Lady Bird

Posted by Jonathan Leithold-Patt on November 13, 2017 at 5:05 PM Comments comments (0)

LADY BIRD   ***1/2

Greta Gerwig


IDEA:  Lady Bird, a restless high school senior, tries to realize her desire to leave Sacramento and her contentious mother for the east coast.

BLURB:  Through the lens of memoir, Greta Gerwig has taken many of the most timeworn ingredients of the high school coming-of-age film and pressed them into something invigorating and self-effacingly unique. What is perhaps most remarkable about Lady Bird, on top of its rare female perspective and exceptional narrative and formal economy, is how Gerwig inflects so many of her fine-tuned beats with a palpable specificity: to place, to politics, to family life, to language. The film thrums with the fond wistfulness of a reminiscence animated by keenly remembered details on a local scale. Each fragment in its nimble structure is a delicately constructed capsule that registers, despite the inevitable comic exaggeration, as lived experience, shaped by the particular sociality of a milieu ingrained in the characters’ day-to-day existences. While Lady Bird chafes against and antagonizes the conditions of her upbringing, Gerwig astutely shows how they are formative to her all the same, elements constitutive of a perceptive creative identity the film itself exemplifies. Her casually acerbic, beguilingly sidewise sensibility always seems to obviate the possibility of triteness; her scenes don’t so much revolve around dramatic incident as behavioral quiddities, and she mingles flippancy and sincerity with such deftness that her sentiments are hardly able to default to the banalities one might expect from the material. Nick Houy’s snappy editing and a beautifully synched ensemble accommodate this offbeat design with ease. They fill out a portrait of self-actualization and ambivalence that is warm, pithy, and as fully-formed as Lady Bird herself might one day be.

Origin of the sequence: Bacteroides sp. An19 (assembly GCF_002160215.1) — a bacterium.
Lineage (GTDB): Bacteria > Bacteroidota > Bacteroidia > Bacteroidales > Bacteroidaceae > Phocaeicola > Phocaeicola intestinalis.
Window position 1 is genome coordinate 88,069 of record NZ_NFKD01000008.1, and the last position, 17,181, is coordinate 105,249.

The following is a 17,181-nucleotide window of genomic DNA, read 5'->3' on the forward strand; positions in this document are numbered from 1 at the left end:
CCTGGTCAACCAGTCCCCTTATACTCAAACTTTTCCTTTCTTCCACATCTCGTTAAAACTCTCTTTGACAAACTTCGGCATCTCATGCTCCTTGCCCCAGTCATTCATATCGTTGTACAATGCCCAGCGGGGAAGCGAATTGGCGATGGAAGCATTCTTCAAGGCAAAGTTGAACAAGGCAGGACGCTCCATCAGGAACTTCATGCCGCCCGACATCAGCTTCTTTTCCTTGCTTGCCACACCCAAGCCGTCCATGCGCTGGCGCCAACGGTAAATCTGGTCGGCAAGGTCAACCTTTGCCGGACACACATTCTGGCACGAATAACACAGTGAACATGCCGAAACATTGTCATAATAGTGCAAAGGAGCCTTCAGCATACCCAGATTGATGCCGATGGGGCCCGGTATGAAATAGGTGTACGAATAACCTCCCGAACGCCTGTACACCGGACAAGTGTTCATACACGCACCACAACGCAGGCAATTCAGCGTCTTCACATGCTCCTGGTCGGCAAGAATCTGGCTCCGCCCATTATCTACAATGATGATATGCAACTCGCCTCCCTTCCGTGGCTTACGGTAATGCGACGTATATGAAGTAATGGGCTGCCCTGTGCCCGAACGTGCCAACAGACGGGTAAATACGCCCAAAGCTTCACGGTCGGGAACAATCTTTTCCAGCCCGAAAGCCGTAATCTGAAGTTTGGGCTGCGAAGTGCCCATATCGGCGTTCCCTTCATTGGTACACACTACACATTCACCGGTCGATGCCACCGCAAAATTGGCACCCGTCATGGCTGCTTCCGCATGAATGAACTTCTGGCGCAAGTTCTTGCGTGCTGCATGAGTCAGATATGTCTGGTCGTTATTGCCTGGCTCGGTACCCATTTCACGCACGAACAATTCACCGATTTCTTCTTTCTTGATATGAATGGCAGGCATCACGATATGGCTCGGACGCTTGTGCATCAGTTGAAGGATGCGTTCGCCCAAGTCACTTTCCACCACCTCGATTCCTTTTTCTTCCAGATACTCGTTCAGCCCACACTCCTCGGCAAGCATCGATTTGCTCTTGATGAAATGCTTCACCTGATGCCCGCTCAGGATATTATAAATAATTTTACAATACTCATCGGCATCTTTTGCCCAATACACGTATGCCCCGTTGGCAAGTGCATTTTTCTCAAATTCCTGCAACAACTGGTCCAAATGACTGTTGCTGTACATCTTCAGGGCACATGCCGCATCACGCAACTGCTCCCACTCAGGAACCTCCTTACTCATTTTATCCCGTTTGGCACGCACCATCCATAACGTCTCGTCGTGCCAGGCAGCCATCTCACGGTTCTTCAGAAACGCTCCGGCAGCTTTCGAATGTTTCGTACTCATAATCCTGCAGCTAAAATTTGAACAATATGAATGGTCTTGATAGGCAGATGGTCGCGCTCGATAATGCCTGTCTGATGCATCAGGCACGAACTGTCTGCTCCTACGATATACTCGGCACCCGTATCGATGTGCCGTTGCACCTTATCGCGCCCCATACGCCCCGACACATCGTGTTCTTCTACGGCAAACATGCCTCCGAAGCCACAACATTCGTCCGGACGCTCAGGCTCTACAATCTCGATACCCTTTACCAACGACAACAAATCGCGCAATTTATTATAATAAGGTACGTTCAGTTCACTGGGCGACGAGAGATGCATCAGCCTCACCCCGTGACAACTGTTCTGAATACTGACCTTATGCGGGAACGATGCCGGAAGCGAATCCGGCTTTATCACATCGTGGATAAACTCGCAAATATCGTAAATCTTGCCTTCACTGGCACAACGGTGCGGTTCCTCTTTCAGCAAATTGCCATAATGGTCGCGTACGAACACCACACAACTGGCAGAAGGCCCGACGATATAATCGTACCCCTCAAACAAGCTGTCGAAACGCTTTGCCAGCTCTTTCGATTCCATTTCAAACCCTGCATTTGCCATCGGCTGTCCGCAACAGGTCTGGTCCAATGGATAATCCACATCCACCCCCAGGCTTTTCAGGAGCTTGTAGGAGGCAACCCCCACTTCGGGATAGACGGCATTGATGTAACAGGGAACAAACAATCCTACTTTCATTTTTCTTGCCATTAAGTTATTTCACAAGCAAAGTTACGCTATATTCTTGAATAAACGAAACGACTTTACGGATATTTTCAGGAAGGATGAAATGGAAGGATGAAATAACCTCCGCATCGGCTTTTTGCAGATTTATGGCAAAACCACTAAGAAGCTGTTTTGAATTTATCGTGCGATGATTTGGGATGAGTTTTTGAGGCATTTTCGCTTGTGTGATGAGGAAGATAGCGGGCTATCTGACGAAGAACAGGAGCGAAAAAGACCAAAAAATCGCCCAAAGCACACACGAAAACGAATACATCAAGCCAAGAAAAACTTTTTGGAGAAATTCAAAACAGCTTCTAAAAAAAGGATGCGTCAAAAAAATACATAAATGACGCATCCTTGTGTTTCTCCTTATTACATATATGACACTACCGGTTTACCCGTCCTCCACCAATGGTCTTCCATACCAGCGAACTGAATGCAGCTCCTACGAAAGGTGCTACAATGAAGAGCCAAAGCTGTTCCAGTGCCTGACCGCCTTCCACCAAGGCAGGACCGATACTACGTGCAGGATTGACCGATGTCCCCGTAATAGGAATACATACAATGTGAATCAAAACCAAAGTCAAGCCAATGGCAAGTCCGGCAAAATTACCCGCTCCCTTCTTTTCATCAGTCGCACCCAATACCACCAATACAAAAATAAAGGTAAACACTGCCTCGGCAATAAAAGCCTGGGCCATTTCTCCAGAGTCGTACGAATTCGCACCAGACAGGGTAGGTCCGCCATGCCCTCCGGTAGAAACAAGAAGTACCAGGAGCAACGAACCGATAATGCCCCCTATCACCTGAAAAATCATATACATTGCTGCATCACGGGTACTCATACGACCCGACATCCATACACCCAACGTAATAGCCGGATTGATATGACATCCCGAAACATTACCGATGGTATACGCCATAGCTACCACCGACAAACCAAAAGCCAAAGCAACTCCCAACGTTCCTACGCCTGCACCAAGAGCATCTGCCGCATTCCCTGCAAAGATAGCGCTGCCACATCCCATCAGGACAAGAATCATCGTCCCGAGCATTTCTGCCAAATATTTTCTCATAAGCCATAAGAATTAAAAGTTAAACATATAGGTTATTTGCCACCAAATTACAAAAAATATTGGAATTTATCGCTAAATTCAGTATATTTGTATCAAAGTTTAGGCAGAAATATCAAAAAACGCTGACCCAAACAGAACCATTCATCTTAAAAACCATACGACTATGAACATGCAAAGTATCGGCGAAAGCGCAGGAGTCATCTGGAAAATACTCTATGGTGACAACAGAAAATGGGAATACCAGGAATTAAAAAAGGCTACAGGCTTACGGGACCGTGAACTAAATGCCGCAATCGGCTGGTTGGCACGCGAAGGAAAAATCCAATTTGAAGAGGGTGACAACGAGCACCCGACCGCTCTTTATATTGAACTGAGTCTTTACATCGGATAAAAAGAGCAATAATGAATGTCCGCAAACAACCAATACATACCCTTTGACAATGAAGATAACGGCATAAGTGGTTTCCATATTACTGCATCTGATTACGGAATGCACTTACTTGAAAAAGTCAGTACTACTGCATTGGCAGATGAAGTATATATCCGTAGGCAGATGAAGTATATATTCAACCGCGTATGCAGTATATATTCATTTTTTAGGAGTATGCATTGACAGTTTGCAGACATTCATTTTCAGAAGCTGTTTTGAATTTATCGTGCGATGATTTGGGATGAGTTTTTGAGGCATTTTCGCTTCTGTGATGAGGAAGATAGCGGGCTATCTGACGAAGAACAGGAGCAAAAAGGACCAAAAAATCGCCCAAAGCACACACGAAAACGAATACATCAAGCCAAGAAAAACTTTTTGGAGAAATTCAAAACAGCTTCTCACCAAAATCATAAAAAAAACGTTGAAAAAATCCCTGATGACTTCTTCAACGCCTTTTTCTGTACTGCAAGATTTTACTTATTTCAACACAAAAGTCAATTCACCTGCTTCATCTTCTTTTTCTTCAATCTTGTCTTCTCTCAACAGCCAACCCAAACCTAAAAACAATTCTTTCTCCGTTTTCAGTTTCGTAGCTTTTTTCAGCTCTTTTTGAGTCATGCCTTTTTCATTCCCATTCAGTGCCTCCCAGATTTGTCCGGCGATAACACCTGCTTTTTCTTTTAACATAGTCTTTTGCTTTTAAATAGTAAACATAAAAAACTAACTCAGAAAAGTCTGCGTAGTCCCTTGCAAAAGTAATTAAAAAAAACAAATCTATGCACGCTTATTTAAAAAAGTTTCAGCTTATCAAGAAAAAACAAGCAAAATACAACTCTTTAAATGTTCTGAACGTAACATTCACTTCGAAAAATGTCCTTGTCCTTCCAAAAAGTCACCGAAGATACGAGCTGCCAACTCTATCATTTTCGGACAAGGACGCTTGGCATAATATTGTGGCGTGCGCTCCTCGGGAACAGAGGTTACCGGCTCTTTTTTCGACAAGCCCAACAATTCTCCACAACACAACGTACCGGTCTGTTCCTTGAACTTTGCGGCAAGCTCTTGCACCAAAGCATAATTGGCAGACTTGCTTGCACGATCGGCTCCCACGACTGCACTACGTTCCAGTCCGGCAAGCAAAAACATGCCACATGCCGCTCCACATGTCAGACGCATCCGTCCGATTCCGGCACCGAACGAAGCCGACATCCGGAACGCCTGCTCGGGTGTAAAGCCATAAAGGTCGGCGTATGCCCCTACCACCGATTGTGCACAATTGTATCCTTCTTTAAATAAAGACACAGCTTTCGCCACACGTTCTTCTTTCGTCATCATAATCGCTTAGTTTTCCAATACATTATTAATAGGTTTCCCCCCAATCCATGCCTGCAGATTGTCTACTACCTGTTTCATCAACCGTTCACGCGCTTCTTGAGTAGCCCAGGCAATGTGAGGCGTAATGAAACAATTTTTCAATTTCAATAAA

The Florida Project

Posted by Jonathan Leithold-Patt on October 27, 2017 at 1:05 AM Comments comments (0)


Sean Baker


IDEA:  The escapades of Moonee, a six-year-old living at a budget motel on the outskirts of Orlando.

BLURB:  In The Florida Project's vibrant but dilapidated America, the Magic Castle is a cheap motel where the economically disenfranchised take up temporary residence, their livelihoods dependent on the same capitalist apparatus that keeps them in near perpetual destitution. Consumer culture materializes in a vast, meretricious, and inescapable landscape around them, whether it’s endless fields of commodity signs drenched in the Florida sun or infomercials that seem to play on repeat indoors, promising personal satisfaction always out of reach. Sean Baker’s film, a rollicking child’s-eye odyssey spun around a grim social realist portrait, is catalyzed by such tensions. It brashly illustrates an ecosystem where human relations are conditioned and strained by the imperatives of capitalism, where institutional strictures burden poor adults while latchkey children turn their crumbling environs into playgrounds. Layering perspectives in the effort to attune us to a milieu that can be at once fantastical, tawdry, and depleting, the film produces a dissonance that is compelling but ungainly. What Baker’s weaving of mischievous play and indigence has in empathy and verve it somewhat lacks in finesse; the antics, which tend to feel cloying and affected, don’t often sit well with the more nuanced social textures that later drown them out, Baker’s ebullient style frequently risking elegance for blunt impact. It is in that bluntness, however, that The Florida Project also sparks to such memorable life, allowing its most wrenching moments of desperation to transform into anthemic resilience, if only fleetingly.